The evaporation process requires 30 times more energy than the separation, as indicated (but understated) in the diagram. Our model suggested that we were going to be able to recuperate about 28 times the theoretical energy required for separation with the remainder being lost to the inefficiencies of the process. Adding that loss to the actual separation, we predicted we would need to add three times the theoretical separation energy to perform the real process. You can see these graphed below in the “predicted” bars which include the losses predicted in the model.

           Increase in required heat caused by just a 5% error in the model’s prediction of the MD system performance.

           Increase in required heat caused by just a 5% error in the model’s prediction of the MD system performance.

We anticipated that our models with ±5% accuracy. In the third bar of the plot above, you can see that 5% error in the recovered energy is not a dramatic change from the predicted recovered energy. However, that difference casts a large shadow over the required heat. Adding the 5% change in recovered energy (1.5 times the separation energy) to the predicted required heat (just 3 times the separation energy) indicates the predicted required heat is much smaller than the actual required heat. This means the heater cannot practically supply nearly enough heat to drive the process and overcome the losses.

Looking back, there were several potential sources of these small errors. A few options: small differences in the membrane thickness could reduce the heat transfer rate of the recuperation; the enthalpy of mixing could have just been higher than the literature value; the vapor pressure model could have been based on incorrect data.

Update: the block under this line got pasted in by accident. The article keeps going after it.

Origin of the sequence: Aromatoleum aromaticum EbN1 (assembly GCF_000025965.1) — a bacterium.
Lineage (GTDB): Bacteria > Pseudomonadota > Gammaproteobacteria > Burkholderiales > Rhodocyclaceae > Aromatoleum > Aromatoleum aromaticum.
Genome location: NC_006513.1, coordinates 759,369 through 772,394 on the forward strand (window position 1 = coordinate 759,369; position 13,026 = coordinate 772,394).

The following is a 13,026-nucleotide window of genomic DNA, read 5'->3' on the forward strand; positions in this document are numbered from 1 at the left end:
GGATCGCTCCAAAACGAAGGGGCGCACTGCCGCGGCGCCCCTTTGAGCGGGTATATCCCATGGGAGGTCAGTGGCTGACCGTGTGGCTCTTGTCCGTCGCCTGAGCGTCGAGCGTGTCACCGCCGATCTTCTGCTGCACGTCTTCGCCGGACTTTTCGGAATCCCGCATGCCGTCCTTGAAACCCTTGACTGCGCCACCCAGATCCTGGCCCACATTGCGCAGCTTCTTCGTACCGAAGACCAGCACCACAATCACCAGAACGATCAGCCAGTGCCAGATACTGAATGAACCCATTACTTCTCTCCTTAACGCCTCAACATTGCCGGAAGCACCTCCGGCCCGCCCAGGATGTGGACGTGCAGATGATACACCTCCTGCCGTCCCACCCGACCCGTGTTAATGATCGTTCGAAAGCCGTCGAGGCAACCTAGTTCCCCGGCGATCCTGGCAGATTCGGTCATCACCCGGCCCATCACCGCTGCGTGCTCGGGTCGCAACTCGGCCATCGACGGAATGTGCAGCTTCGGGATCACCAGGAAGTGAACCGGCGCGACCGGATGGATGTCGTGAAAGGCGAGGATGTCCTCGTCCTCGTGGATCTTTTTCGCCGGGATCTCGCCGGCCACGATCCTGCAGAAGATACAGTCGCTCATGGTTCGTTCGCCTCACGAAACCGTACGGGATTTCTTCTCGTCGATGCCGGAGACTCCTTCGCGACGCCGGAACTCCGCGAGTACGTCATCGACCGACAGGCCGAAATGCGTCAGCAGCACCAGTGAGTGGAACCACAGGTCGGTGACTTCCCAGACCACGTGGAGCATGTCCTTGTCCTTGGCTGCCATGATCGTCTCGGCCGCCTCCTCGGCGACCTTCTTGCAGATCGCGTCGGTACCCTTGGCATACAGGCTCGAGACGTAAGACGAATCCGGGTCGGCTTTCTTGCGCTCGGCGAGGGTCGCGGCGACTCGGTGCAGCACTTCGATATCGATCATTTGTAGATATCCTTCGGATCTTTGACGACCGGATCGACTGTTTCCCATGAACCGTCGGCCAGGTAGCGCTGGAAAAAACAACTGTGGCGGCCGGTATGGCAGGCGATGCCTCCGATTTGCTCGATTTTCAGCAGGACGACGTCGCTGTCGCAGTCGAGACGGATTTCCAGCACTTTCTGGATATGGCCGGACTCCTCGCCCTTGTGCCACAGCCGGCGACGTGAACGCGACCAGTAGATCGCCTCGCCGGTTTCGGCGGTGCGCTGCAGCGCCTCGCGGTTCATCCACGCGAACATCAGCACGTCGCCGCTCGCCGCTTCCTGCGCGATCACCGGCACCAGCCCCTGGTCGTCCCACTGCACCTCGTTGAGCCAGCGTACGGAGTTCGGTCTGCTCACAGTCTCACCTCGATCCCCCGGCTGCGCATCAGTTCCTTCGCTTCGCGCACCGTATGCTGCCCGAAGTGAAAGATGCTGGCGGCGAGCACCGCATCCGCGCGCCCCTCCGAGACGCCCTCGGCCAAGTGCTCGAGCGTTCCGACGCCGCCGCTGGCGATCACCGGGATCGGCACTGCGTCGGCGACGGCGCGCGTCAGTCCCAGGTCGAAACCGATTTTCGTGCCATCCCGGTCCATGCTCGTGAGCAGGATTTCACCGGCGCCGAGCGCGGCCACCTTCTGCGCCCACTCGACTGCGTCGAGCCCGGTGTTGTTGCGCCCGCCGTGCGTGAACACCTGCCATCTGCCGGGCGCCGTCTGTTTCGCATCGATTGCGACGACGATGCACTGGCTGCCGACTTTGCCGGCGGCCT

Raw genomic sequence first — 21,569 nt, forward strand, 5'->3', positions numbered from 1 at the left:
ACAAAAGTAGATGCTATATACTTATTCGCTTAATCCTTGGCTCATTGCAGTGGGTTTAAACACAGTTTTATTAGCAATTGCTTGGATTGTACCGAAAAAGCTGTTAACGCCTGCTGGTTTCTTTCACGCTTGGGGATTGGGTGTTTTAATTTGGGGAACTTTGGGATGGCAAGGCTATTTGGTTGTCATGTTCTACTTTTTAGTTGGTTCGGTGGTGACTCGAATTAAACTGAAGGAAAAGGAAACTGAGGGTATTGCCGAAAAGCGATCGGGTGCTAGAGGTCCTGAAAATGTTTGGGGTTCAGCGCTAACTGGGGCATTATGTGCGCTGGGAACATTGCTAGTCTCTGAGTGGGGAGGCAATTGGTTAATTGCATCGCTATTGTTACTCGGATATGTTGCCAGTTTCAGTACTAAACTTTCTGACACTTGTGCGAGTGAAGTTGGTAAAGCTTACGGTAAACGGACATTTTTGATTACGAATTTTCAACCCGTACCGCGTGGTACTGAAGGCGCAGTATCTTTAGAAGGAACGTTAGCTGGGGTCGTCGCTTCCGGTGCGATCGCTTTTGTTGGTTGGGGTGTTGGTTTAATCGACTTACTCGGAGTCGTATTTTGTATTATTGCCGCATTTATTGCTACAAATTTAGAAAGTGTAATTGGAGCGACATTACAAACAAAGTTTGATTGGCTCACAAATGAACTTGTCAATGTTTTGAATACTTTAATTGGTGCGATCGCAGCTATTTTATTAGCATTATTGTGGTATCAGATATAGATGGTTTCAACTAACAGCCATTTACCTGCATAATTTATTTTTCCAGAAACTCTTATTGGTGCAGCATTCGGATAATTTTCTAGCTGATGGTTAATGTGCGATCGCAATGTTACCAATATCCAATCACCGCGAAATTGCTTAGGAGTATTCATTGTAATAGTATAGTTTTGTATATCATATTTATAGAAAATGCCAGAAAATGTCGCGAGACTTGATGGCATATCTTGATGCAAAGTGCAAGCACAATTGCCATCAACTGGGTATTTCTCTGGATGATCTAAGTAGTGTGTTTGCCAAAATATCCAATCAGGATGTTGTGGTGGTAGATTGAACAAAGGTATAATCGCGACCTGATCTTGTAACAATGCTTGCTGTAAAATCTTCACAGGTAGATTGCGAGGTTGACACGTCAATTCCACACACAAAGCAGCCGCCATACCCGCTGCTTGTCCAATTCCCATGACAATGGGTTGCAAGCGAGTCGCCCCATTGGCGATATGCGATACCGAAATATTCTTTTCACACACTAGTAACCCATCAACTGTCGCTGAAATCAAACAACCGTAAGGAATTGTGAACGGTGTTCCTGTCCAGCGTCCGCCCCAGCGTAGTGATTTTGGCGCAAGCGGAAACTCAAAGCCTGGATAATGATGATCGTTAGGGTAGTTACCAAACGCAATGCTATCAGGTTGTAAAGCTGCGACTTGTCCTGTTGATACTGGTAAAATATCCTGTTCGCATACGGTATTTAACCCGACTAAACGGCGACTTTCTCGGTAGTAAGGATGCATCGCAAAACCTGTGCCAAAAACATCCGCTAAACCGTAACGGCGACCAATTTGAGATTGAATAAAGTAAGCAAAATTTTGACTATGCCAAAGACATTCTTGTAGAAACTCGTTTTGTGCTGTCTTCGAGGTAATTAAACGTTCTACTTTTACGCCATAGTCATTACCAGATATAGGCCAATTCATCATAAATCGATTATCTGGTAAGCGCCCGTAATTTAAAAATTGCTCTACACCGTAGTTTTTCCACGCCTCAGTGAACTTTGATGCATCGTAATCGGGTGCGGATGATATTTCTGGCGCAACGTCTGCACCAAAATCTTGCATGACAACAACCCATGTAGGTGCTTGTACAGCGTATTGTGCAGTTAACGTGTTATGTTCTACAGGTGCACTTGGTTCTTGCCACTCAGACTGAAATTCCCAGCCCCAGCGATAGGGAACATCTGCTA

So the ultimate problem was imperfect data going into the model or an imperfectly characterized membrane, which creates small errors in the recuperation effectiveness, which in turn creates large errors in the separation efficiency. To solve this, we decided to replace the salt and membrane system with one that we knew everything about: ethanol and a column still. Ethanol’s properties have been measured as much as any other fluid. Ten different companies will sell us a variety of stills off the shelf and they come with performance guarantees. We might not be able to maximize recuperator effectiveness as well, which will cut into the efficiency a bit. But we’ve discovered that what counts today is knowing exactly what those effectiveness and efficiency numbers are so we can quickly and reliably deliver a working prototype.

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[1] If you’re new or don’t remember, FPS = Freeze Point Suppression. That’s the cycle we developed here at Rebound.  We also use FPS to mean freeze point suppressant, ie, the chemical that mixes with water to causes the water to melt at a reduced temperature.

[2] I’ve intentionally left the “energy” axis vague. We could do this process many ways. We could boil the water and then condense it, where energy means heat. We could do reverse osmosis, where energy means pressure. We could do forward osmosis, where energy means osmotic pressure. I’ve got a list of about twenty of these before we even begin combing them into multistep systems.